Letters to the Editor
The Augusta Free Press

Something to remember ... revisited

Last year, as the holiday season came to a close, I wrote an article for AFP readers entitiled Something to remember about the American Horses Christmas Tree and the lost hopes and wishes that died for the safety of America's horses from slaughter, due to the chairman of the ag committee, Bob Goodlatte (R-Va.).

He effectively held in his committee a bill, The American Horse Slaughter Prevention Act, that would have prohibited the transport of horses for slaughter overseas as well as banning horse slaughter in America for human consumption overseas. Although there were 228 cosponsors, which was more than enough to pass legislation, the bill was never allowed out to the floor for Congress to vote on, and the bill died without ever being heard.

In 2003, in Hitchcock Texas, a beautiful tree stood as the symbol for the hopes from thousands of people all over the nation and from around the world. People everywhere sent ornaments to decorate the American Horses Christmas Tree as a gift of wishes for the safety for all of America's horses, from the terrifying horrors of horse slaughter. It was hoped that in 2004, the legislation to protect our horses would pass, and the American Horses Christmas Tree would receive a star at the top, as the gift symbolizing the end of horse slaughter in America forever. It will take passing the American Horse Slaughter Prevention Act to give that gift.

In 2004, with the realization that those wishes would not be granted, the tree stood alone, bare of ornaments, bare of hope. Twenty-five hundred tiny white lights were all that remained, as the lights represent the thousands of the lives of horses lost each year by the cruel and brutal slaughter for their meat. There was no lighting of the tree ceremony, and the only eyes to gaze upon the tree Christmas day were those of the many rescued horses who reside at Habitat for Horses. It was the first time in years, that it snowed in Hitchcock, Texas, on Christmas Day.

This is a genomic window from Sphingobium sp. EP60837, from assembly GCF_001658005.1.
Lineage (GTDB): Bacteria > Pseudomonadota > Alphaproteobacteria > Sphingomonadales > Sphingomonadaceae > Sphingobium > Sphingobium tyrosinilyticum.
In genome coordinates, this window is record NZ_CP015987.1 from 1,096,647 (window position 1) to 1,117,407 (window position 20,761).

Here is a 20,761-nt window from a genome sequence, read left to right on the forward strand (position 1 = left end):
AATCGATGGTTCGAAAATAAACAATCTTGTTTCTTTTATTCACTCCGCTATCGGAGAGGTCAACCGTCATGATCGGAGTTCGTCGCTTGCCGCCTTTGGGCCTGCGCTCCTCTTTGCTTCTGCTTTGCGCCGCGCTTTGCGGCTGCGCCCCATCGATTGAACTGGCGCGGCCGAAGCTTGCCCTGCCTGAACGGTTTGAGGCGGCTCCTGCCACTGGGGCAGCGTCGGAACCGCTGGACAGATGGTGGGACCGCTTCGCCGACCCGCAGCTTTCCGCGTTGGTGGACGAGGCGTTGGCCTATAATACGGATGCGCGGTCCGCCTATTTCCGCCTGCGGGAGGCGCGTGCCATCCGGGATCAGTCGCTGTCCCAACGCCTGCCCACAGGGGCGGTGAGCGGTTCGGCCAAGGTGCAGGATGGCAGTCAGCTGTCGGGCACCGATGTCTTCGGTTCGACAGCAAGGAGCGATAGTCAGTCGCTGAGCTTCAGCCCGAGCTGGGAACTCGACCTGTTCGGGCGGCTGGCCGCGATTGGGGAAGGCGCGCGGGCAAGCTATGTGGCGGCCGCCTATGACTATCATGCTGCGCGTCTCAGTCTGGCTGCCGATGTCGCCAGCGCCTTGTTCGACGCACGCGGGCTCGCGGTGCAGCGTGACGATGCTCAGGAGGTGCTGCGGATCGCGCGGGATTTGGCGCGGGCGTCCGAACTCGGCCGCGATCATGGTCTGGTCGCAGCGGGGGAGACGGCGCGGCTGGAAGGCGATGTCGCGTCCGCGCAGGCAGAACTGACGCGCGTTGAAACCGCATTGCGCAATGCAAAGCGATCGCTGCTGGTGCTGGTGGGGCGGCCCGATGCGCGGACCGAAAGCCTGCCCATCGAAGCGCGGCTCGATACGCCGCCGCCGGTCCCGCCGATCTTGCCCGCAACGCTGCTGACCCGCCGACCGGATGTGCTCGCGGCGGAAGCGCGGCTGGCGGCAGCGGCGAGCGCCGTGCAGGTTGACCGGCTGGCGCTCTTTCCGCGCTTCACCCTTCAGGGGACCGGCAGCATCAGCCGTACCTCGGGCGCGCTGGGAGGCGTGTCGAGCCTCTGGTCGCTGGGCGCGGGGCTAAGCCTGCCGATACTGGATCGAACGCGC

But in 2005, with renewed wishes and hopes for the safety of the horses, many horse organizations and anti-horse-slaughter coalitions fought hard to gain victory in Congress, and won with legislation that will save the lives of many of thousands of horses in this comming year. Although the legislation to ban horse slaughter in America permanently, still is needed, legislation has passed through Congress, that will for the first time in decades, prohibit the horse-slaughtering industry to butcher America's horses, for a period of eight months.

To celebrate the lives of the thousands of horses that will not die this comming year because of this victory, The American Horses Christmas Tree stands beautiful and tall, adorned with ornaments, decorations and all the renewed hopes and wishes, declaring the faith of those who will never give up on the dream of making the slaughterhouses in America close its doors forever, and the last horse is safe.

Even though this story hasn't reached its ending, it fills me with warmth and inspiration just knowing that tree is shining brightly across the heavens, marking the new beginning for America's noble horses in their journey to safety, forever free from the betrayal of mankind allowing their slaughter, and that in 2006 The American Horses Christmas Tree will shine even brighter when that star is placed at the top. And that will always be something special to remember.

- Valerie James-Patton, Shingletown Calif.